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13 Things We Learned About ‘Only God Forgives’ From Nicolas Winding Refn at Cannes Film Festival

Written by on May 22, 2013 

One of the most highly anticipated films of the Cannes Film Festivals was unveiled this morning to a divisive response, Nicolas Winding Refn‘s Only God Forgives. As we said in our review, “set amidst an underground Muay Thai boxing club and glowing with hellish red lights from countless brothels, the mood and style is more emblematic of the themes Refn is interested in conveying than it is of some traditional narrative — in fact, much of the film serves more as symbolic representations for larger concepts, particularly religion and morality, than it does any real life characters. This abstraction in crafting the narrative is a double-edged blade for Refn: despite the gorgeous technical elements of the film and implied imagery, it’s hard not to think that Only God Forgives is little more than a slightly shallow fetishization of Asian revenge flicks.”

While lead Ryan Gosling couldn’t make it due to his commitment on shooting his directorial debut, Only God Forgives, director Nicolas Winding Refn, stars Kristen Scott Thomas and Vithaya Pansringarm, as well as composer Cliff Martinez all gathered for the ritualistic press conference in france. They covered a variety of topics, including talking about lack of dialogue, the worst thing you can call a woman, genitalia, how Refn perceives himself to be a pornographer and much, much more. We’ve picked out the best details and one can read them below and on the following pages.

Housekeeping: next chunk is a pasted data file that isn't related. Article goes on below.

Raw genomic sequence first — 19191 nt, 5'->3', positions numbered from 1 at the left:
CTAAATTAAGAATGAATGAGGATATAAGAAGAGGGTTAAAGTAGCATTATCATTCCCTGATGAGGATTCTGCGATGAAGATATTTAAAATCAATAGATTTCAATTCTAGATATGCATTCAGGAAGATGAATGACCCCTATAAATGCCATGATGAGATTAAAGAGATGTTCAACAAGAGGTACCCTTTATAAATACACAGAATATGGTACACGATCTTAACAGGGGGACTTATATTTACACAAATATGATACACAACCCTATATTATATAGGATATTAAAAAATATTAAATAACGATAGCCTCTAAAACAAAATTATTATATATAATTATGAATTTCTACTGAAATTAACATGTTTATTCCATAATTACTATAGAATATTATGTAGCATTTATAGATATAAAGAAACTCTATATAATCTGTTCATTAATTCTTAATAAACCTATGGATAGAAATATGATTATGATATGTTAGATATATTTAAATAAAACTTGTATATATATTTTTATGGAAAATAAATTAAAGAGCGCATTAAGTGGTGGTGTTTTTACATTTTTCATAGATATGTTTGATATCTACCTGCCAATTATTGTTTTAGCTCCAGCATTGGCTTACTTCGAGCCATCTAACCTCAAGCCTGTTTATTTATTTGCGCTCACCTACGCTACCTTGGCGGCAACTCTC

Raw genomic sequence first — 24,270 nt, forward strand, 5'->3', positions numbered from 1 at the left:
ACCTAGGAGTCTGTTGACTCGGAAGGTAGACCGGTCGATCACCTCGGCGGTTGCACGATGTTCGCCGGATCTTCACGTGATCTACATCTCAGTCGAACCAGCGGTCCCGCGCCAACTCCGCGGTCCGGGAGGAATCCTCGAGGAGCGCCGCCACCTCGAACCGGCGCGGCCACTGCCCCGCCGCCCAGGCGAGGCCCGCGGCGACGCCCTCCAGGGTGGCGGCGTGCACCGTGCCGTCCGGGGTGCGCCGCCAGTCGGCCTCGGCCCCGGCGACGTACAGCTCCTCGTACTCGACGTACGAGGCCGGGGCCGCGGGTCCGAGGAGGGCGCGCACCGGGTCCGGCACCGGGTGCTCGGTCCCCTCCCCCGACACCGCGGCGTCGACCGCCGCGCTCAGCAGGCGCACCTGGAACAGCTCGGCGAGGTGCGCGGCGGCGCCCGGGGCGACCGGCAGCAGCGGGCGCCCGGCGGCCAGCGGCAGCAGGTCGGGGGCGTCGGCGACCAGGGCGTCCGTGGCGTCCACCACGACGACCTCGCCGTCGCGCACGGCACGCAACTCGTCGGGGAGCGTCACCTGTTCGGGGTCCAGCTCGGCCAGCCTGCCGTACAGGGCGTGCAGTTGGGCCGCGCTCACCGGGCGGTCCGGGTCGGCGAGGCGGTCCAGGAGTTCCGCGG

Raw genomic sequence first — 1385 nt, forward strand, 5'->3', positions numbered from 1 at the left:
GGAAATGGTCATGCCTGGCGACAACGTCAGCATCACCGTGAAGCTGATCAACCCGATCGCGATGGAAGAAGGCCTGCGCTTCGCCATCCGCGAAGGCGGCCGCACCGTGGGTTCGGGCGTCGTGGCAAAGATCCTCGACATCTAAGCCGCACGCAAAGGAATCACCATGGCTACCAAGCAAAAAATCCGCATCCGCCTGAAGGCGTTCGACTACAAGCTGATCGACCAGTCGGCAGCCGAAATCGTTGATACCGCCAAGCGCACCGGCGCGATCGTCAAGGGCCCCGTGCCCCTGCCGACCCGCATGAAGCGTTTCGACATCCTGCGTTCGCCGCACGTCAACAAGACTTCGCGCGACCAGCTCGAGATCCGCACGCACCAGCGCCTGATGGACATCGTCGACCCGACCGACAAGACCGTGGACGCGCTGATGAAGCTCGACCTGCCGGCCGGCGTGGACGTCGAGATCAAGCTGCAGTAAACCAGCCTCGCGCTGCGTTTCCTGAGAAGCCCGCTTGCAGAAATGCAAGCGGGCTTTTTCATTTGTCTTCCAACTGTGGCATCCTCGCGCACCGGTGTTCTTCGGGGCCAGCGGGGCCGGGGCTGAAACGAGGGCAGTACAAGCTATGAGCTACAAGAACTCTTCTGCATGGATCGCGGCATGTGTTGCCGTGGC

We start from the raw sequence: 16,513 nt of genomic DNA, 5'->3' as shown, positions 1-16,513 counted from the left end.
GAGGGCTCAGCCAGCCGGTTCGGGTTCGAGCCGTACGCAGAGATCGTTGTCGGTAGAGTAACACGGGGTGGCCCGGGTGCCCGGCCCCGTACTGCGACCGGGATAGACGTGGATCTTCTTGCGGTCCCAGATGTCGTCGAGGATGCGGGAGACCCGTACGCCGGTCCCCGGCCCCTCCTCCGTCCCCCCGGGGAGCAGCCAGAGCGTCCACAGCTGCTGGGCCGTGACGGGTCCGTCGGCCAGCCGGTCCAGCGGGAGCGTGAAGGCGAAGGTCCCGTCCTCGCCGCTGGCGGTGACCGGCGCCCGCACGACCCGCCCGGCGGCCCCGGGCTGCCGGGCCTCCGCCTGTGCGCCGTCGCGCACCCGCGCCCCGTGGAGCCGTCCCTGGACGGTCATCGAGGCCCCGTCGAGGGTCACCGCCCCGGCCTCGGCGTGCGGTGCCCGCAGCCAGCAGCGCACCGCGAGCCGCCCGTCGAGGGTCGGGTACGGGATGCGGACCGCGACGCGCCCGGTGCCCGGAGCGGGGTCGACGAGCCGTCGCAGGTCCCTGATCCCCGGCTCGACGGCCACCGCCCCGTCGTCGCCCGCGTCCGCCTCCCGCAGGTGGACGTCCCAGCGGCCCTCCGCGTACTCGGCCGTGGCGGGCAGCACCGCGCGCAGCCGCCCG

Peter Jackson’s The Hobbit trilogy led to Ryan Gosling getting cast in Only God Forgives, and how the film came about.

Explaining how the movie came to fruition, Refn says he attained a two-picture deal with Gaumont and Wild Bunch, but in order to sign the deal he had to come up with two stories. He says,  “I quickly came up with a fight movie in Thailand because I thought that was going to be an easy set up and they bought it. I started writing the script and I’m not really a big fan of fight movies, but I was going through a very existential time. My wife was pregnant with our second daughter and it had been a really difficult period.” He adds that he felt anger and violence he didn’t know how to channel, so he turned to God, “something that has answers to life’s existentialistic problems” and he challenged him.

Refn explains that he had couldn’t go back to his financiers and say, “that’s the movie,” she he had to construct “a more linear story.” This is where he “came up with this mother character who devours everything,” and adds, “it really became more of a mother and son story, but the key to unfold this mother and son story was this character who believed he was God.” He says, “I was basically ready to go and I had cast the movie with Kristen Scott Thomas as the mother and another actor [Luke Evans] to play Julian out of London then I decided to go and do Drive instead. I went to Los Angeles and I put the film on hold until afterwards and then that went very well, kind of, and me and Ryan became very close. I remember the day after the premiere of Drive in Cannes, this unknown actor drops out of my movie to go do The Hobbit. So I was like, ‘fuck.’ Then I was in LA right after and Ryan said, ‘I’ll do it.’ And I said, ‘great.’ So we pushed it a few months cause he was finishing something and then I called [Kristen] and said you’re going to be an American.”

Nicolas Winding Refn’s daughter’s ability to see ghosts changed the director’s vision for Only God Forgives.